Beautiful Proofs(#3): Area under a sine curve !

So, I read this post on the the area of the sine curve some time ago and in the bottom was this equally amazing comment :

Screenshot from 2017-06-07 00:19:11

\sum sin(\theta)d\theta =   Diameter of the circle/ The distance covered along the x axis starting from 0 and ending up at \pi.

And therefore by the same logic, it is extremely intuitive to see why:

\int\limits_{0}^{2\pi} sin/cos(x) dx = 0

Because if a dude starts at 0 and ends at 0/ 2\pi/ 4\pi \hdots, the effective distance that he covers is 0.

Circle_cos_sin.gif

If you still have trouble understanding, follow the blue point in the above gif and hopefully things become clearer.

 

nth roots of unity : A geometric approach

When one is dealing with complex numbers, it is many a times useful to think of them as transformations. The problem at hand is to find the nth roots of unity. i.e

z^n = 1

Multiplication as a Transformation

Multiplication in the complex plane is mere rotation and scaling. i.e

z_{1} = r_{1}e^{i\theta_{1}}, z_{2} = r_{2}e^{i\theta_{2}} 

z_{1}z_{2} = \underbrace{r_{1} r_{2}}_{scaling} \underbrace{e^{i(\theta_{1} + \theta_{2})}}_{rotation}

Now what does finding the n roots of unity mean?

If you start at 1 and perform n equal rotations( because multiplication is nothing but rotation + scaling ), you should again end up at 1.

We just need to find the complex numbers that do this.i.e

z^n = 1

\underbrace{zz \hdots z}_{n} = 1

z = re^{i\theta}

r^{n}e^{i(\theta + \theta + \hdots \theta)} = 1e^{2\pi k i}

r^{n}e^{in\theta} =1e^{2\pi k i}

This implies that :

\theta = \frac{2\pi k}{n}, r = 1

And therefore :

z = e^{\frac{2\pi k i}{n}}

Take a circle, slice it into n equal parts and voila you have your n roots of unity.

main-qimg-6da134e3e5735a9fb92355d53f95e4ed

Okay, but what does this imply ?

Multiplication by 1 is a 360^o/0^o rotation.

drawing

When you say that you are multiplying a positive real number(say 1) with 1 , we get a number(1) that is on the same positive real axis.

Multiplication by (-1) is a 180^o rotation.

drawing-1

When you multiply a positive real number (say 1) with -1, then we get a number (-1) that is on the negative real axis

The act of multiplying 1 by (-1) has resulted in a 180o transformation. And doing it again gets us back to 1.

Multiplication by i is a 90^o rotation.

drawing-2

Similarly multiplying by i takes 1 from real axis to the imaginary axis, which is a 90o rotation.

This applies to -i as well.

That’s about it! – That’s what the nth roots of unity mean geometrically. Have a good one!

 

Solving the Laplacian in Spherical Coordinates (#1)

In this post, let’s derive a general solution for the Laplacian in Spherical Coordinates. In future posts, we shall look at the application of this equation in the context of Fluids and Quantum Mechanics.

sph_coor

x = rsin\theta cos\phi
y = rsin\theta cos\phi
z = rcos\theta

where

0 \leq r < \infty
0 \leq \theta \leq \pi
0 \leq \phi < 2\pi

The Laplacian in Spherical coordinates in its ultimate glory is written as follows:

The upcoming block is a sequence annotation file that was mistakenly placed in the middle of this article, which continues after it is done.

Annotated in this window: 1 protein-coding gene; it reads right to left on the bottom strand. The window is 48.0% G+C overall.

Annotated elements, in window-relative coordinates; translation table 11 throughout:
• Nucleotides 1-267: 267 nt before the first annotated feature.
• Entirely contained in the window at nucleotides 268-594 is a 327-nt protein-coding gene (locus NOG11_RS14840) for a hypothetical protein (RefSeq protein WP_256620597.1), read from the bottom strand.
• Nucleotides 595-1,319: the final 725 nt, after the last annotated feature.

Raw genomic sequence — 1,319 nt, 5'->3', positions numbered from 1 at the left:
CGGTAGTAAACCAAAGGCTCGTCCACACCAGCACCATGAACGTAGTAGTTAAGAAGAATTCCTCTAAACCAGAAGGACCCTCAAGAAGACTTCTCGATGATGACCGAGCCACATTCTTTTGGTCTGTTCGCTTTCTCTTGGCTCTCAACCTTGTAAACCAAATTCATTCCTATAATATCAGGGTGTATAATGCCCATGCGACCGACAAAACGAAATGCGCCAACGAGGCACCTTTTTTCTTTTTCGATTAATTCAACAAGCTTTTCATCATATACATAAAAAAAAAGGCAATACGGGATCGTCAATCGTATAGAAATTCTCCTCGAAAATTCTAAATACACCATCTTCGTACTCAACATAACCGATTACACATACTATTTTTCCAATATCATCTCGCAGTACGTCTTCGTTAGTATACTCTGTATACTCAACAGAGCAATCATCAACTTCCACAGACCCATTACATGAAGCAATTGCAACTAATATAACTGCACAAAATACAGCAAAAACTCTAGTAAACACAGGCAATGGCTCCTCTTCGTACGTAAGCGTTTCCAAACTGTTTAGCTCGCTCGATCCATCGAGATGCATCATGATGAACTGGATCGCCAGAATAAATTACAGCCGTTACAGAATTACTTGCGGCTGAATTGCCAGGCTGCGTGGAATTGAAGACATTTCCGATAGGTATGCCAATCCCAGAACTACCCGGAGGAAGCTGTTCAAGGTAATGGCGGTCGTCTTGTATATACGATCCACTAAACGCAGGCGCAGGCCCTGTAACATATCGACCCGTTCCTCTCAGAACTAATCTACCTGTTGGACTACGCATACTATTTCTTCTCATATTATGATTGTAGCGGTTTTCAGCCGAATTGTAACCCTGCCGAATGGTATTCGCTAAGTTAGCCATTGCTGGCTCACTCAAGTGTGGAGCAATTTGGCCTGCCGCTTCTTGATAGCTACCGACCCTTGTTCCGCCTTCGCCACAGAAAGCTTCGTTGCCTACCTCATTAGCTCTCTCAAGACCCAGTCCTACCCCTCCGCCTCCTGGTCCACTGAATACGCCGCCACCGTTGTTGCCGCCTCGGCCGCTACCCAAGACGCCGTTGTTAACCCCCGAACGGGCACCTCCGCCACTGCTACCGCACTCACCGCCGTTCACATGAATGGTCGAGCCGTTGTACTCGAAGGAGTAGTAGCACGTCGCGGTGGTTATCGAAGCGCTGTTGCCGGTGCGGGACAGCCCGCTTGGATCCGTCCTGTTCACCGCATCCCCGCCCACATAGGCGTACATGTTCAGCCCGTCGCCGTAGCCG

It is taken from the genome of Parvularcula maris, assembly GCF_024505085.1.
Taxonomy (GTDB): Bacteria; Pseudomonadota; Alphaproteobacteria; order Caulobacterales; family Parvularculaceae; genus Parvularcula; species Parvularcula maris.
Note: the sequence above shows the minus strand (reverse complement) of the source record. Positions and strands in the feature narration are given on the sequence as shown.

\nabla ^{2}f ={\frac {1}{r^{2}}}{\frac {\partial }{\partial r}}\left(r^{2}{\frac {\partial f}{\partial r}}\right)+{\frac {1}{r^{2}\sin \theta }}{\frac {\partial }{\partial \theta }}\left(\sin \theta {\frac {\partial f}{\partial \theta }}\right)+{\frac {1}{r^{2}\sin ^{2}\theta }}{\frac {\partial ^{2}f}{\partial \phi ^{2}}} = 0

To solve it we use the method of separation of variables.

f = R(r)\Theta(\theta)\Phi(\phi)

Plugging in the value of f into the Laplacian, we get that :

\frac{\Theta \Phi}{r^2} \frac{d}{dr} \left( r^2\frac{dR}{dr} \right) + \frac{R \Phi}{r^2 sin \theta} \frac{d}{d \theta} \left( sin \theta \frac{d\Theta}{d\theta} \right) + \frac{\Theta R}{r^2 sin^2 \theta} \frac{d^2 \Phi}{d\phi^2} = 0

Dividing throughout by R\Theta\Phi and multiplying throughout by r^2, further simplifies into:

\underbrace{ \frac{1}{R} \frac{d}{dr} \left( r^2\frac{dR}{dr} \right)}_{h(r)} + \underbrace{\frac{1}{\Theta sin \theta} \frac{d}{d \theta} \left( sin \theta \frac{d\Theta}{d\theta} \right) + \frac{1}{\Phi sin^2 \theta} \frac{d^2 \Phi}{d\phi^2}}_{g(\theta,\phi)} = 0

It can be observed that the first expression in the differential equation is merely a function of r and the remaining a function of \theta and \phi only. Therefore, we equate the first expression to be \lambda = l(l+1) and the second to be -\lambda = -l(l+1). The reason for choosing the peculiar value of l(l+1) is explained in another post.

\underbrace{ \frac{1}{R} \frac{d}{dr} \left( r^2\frac{dR}{dr} \right)}_{l(l+1)} + \underbrace{\frac{1}{\Theta sin \theta} \frac{d}{d \theta} \left( sin \theta \frac{d\Theta}{d\theta} \right) + \frac{1}{\Phi sin^2 \theta} \frac{d^2 \Phi}{d\phi^2}}_{-l(l+1)} = 0 (1)

 

The first expression in (1) the Euler-Cauchy equation in r.

\frac{d}{dr} \left( r^2\frac{dR}{dr} \right) = l(l+1)R

The general solution of this has been in discussed in a previous post and it can be written as:

R(r) = C_1 r^l + \frac{C_2}{r^{l+1}}

 

The second expression in (1) takes the form as follows:

\frac{sin \theta}{\Theta} \frac{d}{d \theta} \left( sin \theta \frac{d\Theta}{dr} \right)+ l(l+1)sin^2 \theta + \frac{1}{\Phi} \frac{d^2 \Phi}{d\phi^2} = 0

The following observation can be made similar to the previous analysis

\underbrace{\frac{sin \theta}{\Theta} \frac{d}{d \theta} \left( sin \theta \frac{d\Theta}{dr} \right)+ l(l+1)sin^2 \theta }_{m^2} + \underbrace{\frac{1}{\Phi} \frac{d^2 \Phi}{d\phi^2}}_{-m^2} = 0 (2)

 

The first expression in the above equation (2) is the Associated Legendre Differential equation.